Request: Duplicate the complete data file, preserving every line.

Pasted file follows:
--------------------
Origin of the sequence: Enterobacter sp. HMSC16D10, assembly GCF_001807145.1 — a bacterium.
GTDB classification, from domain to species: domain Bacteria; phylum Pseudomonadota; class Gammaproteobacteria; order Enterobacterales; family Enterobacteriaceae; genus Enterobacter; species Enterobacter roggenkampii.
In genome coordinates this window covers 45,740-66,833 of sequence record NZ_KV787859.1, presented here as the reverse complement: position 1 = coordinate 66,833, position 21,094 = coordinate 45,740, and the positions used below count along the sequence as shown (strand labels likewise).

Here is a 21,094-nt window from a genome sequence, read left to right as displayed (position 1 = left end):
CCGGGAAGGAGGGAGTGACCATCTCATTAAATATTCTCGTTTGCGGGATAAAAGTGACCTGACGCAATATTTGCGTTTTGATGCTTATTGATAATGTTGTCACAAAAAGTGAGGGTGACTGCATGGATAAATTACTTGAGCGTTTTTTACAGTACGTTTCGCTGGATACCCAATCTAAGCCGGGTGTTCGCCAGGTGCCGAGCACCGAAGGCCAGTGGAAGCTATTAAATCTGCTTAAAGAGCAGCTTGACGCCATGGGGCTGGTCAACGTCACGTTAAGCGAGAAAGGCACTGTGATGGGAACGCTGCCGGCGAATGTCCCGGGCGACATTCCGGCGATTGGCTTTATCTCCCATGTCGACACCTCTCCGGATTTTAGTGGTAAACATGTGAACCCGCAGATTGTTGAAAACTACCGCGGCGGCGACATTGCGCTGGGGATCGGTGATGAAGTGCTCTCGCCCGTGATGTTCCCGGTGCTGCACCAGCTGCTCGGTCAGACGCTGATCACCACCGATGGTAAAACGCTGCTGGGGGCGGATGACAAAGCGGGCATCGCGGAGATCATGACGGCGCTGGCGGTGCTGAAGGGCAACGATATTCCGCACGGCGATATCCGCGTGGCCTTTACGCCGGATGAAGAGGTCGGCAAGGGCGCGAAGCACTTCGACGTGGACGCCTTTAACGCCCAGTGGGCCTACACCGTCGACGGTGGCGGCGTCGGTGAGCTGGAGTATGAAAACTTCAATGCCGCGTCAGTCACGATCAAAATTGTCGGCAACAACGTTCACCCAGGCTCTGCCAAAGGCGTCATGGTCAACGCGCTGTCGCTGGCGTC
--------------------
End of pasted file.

Origin of the sequence: Enterobacter sp. HMSC16D10, assembly GCF_001807145.1 — a bacterium.
GTDB classification, from domain to species: domain Bacteria; phylum Pseudomonadota; class Gammaproteobacteria; order Enterobacterales; family Enterobacteriaceae; genus Enterobacter; species Enterobacter roggenkampii.
In genome coordinates this window covers 45,740-66,833 of sequence record NZ_KV787859.1, presented here as the reverse complement: position 1 = coordinate 66,833, position 21,094 = coordinate 45,740, and the positions used below count along the sequence as shown (strand labels likewise).

Here is a 21,094-nt window from a genome sequence, read left to right as displayed (position 1 = left end):
CCGGGAAGGAGGGAGTGACCATCTCATTAAATATTCTCGTTTGCGGGATAAAAGTGACCTGACGCAATATTTGCGTTTTGATGCTTATTGATAATGTTGTCACAAAAAGTGAGGGTGACTGCATGGATAAATTACTTGAGCGTTTTTTACAGTACGTTTCGCTGGATACCCAATCTAAGCCGGGTGTTCGCCAGGTGCCGAGCACCGAAGGCCAGTGGAAGCTATTAAATCTGCTTAAAGAGCAGCTTGACGCCATGGGGCTGGTCAACGTCACGTTAAGCGAGAAAGGCACTGTGATGGGAACGCTGCCGGCGAATGTCCCGGGCGACATTCCGGCGATTGGCTTTATCTCCCATGTCGACACCTCTCCGGATTTTAGTGGTAAACATGTGAACCCGCAGATTGTTGAAAACTACCGCGGCGGCGACATTGCGCTGGGGATCGGTGATGAAGTGCTCTCGCCCGTGATGTTCCCGGTGCTGCACCAGCTGCTCGGTCAGACGCTGATCACCACCGATGGTAAAACGCTGCTGGGGGCGGATGACAAAGCGGGCATCGCGGAGATCATGACGGCGCTGGCGGTGCTGAAGGGCAACGATATTCCGCACGGCGATATCCGCGTGGCCTTTACGCCGGATGAAGAGGTCGGCAAGGGCGCGAAGCACTTCGACGTGGACGCCTTTAACGCCCAGTGGGCCTACACCGTCGACGGTGGCGGCGTCGGTGAGCTGGAGTATGAAAACTTCAATGCCGCGTCAGTCACGATCAAAATTGTCGGCAACAACGTTCACCCAGGCTCTGCCAAAGGCGTCATGGTCAACGCGCTGTCGCTGGCGTC